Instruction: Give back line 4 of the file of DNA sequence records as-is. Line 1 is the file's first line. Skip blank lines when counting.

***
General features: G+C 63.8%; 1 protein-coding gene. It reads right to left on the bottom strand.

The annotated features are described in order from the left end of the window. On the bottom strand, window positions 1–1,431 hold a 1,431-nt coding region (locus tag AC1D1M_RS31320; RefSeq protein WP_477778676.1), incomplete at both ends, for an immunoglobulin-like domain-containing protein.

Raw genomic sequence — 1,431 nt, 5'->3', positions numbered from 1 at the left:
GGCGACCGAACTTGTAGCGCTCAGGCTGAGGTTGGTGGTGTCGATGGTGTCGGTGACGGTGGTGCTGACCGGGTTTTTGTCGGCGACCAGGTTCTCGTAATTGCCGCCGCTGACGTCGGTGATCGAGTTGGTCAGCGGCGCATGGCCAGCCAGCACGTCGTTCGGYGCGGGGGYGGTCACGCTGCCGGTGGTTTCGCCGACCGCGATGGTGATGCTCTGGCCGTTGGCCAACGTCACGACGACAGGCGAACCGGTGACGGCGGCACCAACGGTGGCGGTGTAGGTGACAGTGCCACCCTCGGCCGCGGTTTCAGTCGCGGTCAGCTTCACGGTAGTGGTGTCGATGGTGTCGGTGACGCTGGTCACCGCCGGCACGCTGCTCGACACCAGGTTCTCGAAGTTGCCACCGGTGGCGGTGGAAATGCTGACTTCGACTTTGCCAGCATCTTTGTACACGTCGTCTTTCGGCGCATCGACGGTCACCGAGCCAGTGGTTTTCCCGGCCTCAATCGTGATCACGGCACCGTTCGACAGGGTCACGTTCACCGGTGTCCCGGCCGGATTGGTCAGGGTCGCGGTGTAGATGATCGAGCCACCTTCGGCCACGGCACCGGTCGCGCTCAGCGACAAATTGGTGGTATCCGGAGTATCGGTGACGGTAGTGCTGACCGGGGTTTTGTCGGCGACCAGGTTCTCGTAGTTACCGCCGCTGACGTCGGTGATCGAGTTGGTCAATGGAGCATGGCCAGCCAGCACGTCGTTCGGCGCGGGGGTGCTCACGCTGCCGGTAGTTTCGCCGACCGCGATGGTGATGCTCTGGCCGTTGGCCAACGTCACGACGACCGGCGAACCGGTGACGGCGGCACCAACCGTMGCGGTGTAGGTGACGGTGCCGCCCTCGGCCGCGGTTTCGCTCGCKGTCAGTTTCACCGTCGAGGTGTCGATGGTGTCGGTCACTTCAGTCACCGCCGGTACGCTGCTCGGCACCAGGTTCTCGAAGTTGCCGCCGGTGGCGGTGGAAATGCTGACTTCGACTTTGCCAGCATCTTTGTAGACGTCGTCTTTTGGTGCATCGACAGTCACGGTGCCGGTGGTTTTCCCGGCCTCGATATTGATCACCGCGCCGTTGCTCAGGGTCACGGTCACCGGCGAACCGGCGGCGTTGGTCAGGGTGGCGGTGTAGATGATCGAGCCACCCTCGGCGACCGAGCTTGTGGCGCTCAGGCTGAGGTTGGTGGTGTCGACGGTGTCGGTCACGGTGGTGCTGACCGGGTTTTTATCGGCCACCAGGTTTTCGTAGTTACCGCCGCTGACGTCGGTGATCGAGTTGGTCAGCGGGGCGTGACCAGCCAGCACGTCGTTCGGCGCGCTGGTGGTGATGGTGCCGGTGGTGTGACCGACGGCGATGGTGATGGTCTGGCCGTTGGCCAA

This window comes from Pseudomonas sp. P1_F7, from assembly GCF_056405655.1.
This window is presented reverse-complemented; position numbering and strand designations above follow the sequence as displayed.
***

GGCGACCGAACTTGTAGCGCTCAGGCTGAGGTTGGTGGTGTCGATGGTGTCGGTGACGGTGGTGCTGACCGGGTTTTTGTCGGCGACCAGGTTCTCGTAATTGCCGCCGCTGACGTCGGTGATCGAGTTGGTCAGCGGCGCATGGCCAGCCAGCACGTCGTTCGGYGCGGGGGYGGTCACGCTGCCGGTGGTTTCGCCGACCGCGATGGTGATGCTCTGGCCGTTGGCCAACGTCACGACGACAGGCGAACCGGTGACGGCGGCACCAACGGTGGCGGTGTAGGTGACAGTGCCACCCTCGGCCGCGGTTTCAGTCGCGGTCAGCTTCACGGTAGTGGTGTCGATGGTGTCGGTGACGCTGGTCACCGCCGGCACGCTGCTCGACACCAGGTTCTCGAAGTTGCCACCGGTGGCGGTGGAAATGCTGACTTCGACTTTGCCAGCATCTTTGTACACGTCGTCTTTCGGCGCATCGACGGTCACCGAGCCAGTGGTTTTCCCGGCCTCAATCGTGATCACGGCACCGTTCGACAGGGTCACGTTCACCGGTGTCCCGGCCGGATTGGTCAGGGTCGCGGTGTAGATGATCGAGCCACCTTCGGCCACGGCACCGGTCGCGCTCAGCGACAAATTGGTGGTATCCGGAGTATCGGTGACGGTAGTGCTGACCGGGGTTTTGTCGGCGACCAGGTTCTCGTAGTTACCGCCGCTGACGTCGGTGATCGAGTTGGTCAATGGAGCATGGCCAGCCAGCACGTCGTTCGGCGCGGGGGTGCTCACGCTGCCGGTAGTTTCGCCGACCGCGATGGTGATGCTCTGGCCGTTGGCCAACGTCACGACGACCGGCGAACCGGTGACGGCGGCACCAACCGTMGCGGTGTAGGTGACGGTGCCGCCCTCGGCCGCGGTTTCGCTCGCKGTCAGTTTCACCGTCGAGGTGTCGATGGTGTCGGTCACTTCAGTCACCGCCGGTACGCTGCTCGGCACCAGGTTCTCGAAGTTGCCGCCGGTGGCGGTGGAAATGCTGACTTCGACTTTGCCAGCATCTTTGTAGACGTCGTCTTTTGGTGCATCGACAGTCACGGTGCCGGTGGTTTTCCCGGCCTCGATATTGATCACCGCGCCGTTGCTCAGGGTCACGGTCACCGGCGAACCGGCGGCGTTGGTCAGGGTGGCGGTGTAGATGATCGAGCCACCCTCGGCGACCGAGCTTGTGGCGCTCAGGCTGAGGTTGGTGGTGTCGACGGTGTCGGTCACGGTGGTGCTGACCGGGTTTTTATCGGCCACCAGGTTTTCGTAGTTACCGCCGCTGACGTCGGTGATCGAGTTGGTCAGCGGGGCGTGACCAGCCAGCACGTCGTTCGGCGCGCTGGTGGTGATGGTGCCGGTGGTGTGACCGACGGCGATGGTGATGGTCTGGCCGTTGGCCAA